Lower East Side musician Jill Fiore on beginnings in music and playing on her fire escape during COVID

Jill Fiore , hanging out in the hood.
Jill Fiore, hanging out in the hood.
Photo by Bob Krasner
There are people who live in their neighborhood and there are people who make their neighborhood what it is. Musician  Jill Fiore falls squarely into the latter category. On Saturday night she will be rocking out on her fire escape, performing the third in a series of free concerts that she has been giving for neighbors and friends, hoping to give something to the community that they can use in a time of closed clubs and canceled concerts.
It all started in 8th grade when she sang a solo at the school graduation and continued through to college, where she went from waitress to performer, singing in cover bands and discovering along the way that she loved performing. “I loved the crowds, the way the mic felt in my hand, the way that the music brought the room together,” Fiore muses. “In my mid-20’s I wanted to form a band.”
Despite the guy that informed her, “you don’t have what it takes,” or possibly because of him, Fiore resolved to go full speed ahead. “That’s when I learned that people are going to put you down and you have to be thick-skinned,” she recalls. “Instead of answering ads to be in other people’s groups, I put out ads for my own band.”
Jill Fiore waiting for coffee at Créme, a neighborhood favorite.Photo by Bob Krasner
Jill Fiore at the entrance to “Forgtmenot”, a favorite nearby hangout.Photo by Bob Krasner
Partnering with Holly Grosse resulted in  ‘Ready Jane’, a three-woman / two-man collective that played original tunes at fondly remembered  (and sadly defunct) places like CBGB’s, the Continental, Don Hill’s and Brownies. They managed to record some demos and open for the Lunachicks and then break up after two years. Defying conventional logic Fiore moved into the city from her native NJ shortly after 9/11 and joined the ‘Damned Dirty Apes ‘, playing one night to an audience that includes Gene Simmons.  “Me and 4 dudes! ” Fiore relates. “It was more screaming than singing. “
Eventually, Fiore bought her first guitar – a Fender Strat –   from a friend, learned a few chords and had the revelation that she had everything she needed to write songs. While working a series of jobs  – she’s been a bartender, personal assistant, website manager for Clear Channel, DJ and graphic designer – she continued to hone her craft in a series of bands. Two-piece combos like ‘Miss Jilly and Cici’, three-piece outfits such as the all-girl ‘The Lovely’ as well as solo stints gave her the confidence to continue, especially when she was alone on stage.  “I got a solo gig at a Roller Derby party in Las Vegas,” she says. “I was nervous, but I realized that it makes you a badass just getting up on a stage and playing your own music.”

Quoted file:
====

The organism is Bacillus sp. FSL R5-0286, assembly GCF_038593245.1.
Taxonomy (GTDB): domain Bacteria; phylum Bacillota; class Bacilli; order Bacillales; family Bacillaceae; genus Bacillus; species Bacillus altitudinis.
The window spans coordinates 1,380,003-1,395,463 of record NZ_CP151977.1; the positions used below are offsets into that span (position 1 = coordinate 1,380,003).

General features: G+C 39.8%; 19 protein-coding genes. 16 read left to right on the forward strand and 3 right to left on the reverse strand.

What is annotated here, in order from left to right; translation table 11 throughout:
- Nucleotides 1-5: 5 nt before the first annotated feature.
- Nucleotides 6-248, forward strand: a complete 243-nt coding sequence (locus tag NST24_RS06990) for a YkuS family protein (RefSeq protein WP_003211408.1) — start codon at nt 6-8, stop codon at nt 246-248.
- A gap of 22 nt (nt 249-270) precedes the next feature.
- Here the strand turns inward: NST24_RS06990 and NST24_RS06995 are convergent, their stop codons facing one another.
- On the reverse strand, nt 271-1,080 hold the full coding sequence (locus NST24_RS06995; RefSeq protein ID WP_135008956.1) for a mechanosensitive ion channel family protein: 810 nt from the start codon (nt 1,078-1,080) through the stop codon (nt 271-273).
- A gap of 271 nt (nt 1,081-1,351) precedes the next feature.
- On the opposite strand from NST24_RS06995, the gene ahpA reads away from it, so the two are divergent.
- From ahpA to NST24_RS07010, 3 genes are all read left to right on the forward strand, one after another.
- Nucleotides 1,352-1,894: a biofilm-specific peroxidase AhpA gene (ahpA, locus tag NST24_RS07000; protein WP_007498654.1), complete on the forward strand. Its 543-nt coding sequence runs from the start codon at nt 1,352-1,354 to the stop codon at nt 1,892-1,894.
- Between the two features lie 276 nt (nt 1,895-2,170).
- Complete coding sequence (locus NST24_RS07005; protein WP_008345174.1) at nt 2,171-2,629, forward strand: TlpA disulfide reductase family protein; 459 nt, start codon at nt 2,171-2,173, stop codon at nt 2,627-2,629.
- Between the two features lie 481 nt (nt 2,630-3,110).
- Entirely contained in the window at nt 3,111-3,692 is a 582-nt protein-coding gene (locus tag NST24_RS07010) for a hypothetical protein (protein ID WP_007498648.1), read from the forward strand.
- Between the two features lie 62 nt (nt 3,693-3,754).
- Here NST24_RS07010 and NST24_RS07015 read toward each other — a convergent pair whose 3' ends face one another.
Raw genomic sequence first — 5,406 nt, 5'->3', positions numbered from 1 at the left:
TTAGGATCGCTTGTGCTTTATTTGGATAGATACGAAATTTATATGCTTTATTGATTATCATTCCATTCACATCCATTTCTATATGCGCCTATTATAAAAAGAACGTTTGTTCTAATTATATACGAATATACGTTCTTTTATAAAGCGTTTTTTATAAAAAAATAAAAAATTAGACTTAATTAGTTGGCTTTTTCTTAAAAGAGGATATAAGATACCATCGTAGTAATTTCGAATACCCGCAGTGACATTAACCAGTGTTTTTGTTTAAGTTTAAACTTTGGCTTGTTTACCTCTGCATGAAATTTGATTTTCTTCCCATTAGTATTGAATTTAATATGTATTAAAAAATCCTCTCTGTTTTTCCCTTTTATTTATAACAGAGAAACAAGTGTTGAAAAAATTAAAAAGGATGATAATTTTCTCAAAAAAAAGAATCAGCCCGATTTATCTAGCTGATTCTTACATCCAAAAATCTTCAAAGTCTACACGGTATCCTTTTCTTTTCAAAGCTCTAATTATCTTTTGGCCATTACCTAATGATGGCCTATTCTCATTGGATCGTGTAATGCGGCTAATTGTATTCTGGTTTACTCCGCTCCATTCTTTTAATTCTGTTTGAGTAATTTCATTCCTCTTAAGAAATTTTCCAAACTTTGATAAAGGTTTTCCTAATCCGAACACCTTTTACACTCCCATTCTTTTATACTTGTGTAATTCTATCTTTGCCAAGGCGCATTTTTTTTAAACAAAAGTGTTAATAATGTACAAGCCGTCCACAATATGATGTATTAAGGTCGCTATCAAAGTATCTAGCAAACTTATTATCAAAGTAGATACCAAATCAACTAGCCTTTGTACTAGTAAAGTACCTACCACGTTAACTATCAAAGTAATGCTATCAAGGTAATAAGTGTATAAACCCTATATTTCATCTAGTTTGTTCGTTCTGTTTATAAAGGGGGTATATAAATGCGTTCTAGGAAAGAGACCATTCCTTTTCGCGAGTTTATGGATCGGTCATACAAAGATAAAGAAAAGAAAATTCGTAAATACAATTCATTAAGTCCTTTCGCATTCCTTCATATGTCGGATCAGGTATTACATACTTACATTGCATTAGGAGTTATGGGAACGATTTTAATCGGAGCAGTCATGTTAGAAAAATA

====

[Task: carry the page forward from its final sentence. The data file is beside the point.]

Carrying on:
Back in NYC, bandmate Russell Zambito got her a gig doing graphic design for Sesame Street, despite the fact that he only had seen the fliers that she had created for her gigs and knew nothing of her multiple years of design experience.  Fiore walked away from that job with an Emmy nomination for her work. “I’ve reinvented myself multiple times in NYC,” she admits.
Around 2019 the guitarist got more serious about her playing, put together a new backup band and headed into 2020 with a feeling of purpose – and then got COVID. “Everything changed,” she recalls. “One day when I was still sick, but strong enough to crawl through the window, I went out on my fire escape and decided that I wanted to do a show out there. There was life outside – there was a connection to people.”
The nightlife that we took for granted – music in clubs and theaters – was non-existent when Fiore put together the first show in October of 2020 dubbed the ‘Fiore Escape’.  “It was a simple production,” she recalls, “but it was so well received and joyful.”
Things were looking up for Jill Fiore ( left ) and Jason Taylor at the “Fiore Escape”.Photo by Bob Krasner
Jill Fiore, rocking the fire escape.Photo by Bob Krasner
“The first show was about bolstering our spirits,” she states. “The next one was to champion resilience and the means to rebuild our community, while being aware of the struggle of our clubs to survive.” The response to the shows was tremendous, bringing her television exposure on All Access, ABC News and NY1. That, in turn, brought messages from strangers whom she had inspired: a woman suffering from COVID wrote from the hospital, a neighbor she had never met labeled her a rock star and musicians wrote to thank her for her inspiration. 
The upcoming – and possibly last – fire escape show is, according to Fiore,  about “life and love. It’s a celebration of pride and a recognition of what we’ve lost. ”  One of the people lost this year was Fiore’s beloved dad ( although not to COVID). “It was a challenge after my dad died,” Fiore confesses. “I was ready to throw in the towel, but my mom told me how proud he was to see me on TV. I’m doing this show for everyone, but especially for my mom and dad. June 12th is their wedding anniversary.”
Fiore is celebrating the release of two new songs on Saturday as well, produced by East Village rocker Jesse Malin. With the blessing of the neighboring businesses, Fiore plans to give it her all on the second floor of 29 Essex St. at 8:30 pm with Jason Taylor (bass), Derek Cruz (guitar) and Dave Spinley (saxophone). And, she wants you to know, ” it’s not just live music, it’s a very New York Experience.”
You can keep tabs on Jill Fiore through her Instagram @soundandfiore and her website, jillfioremusic.com. If you can’t make it to the show, it will stream live on Instagram.
The “Fiore Escape” number 2. November 2020, on Essex Street.Photo by Bob Krasner
Jill Fiore, right, with producer Jesse Malin recording “All The Mychelles.”Photo by Bob Krasner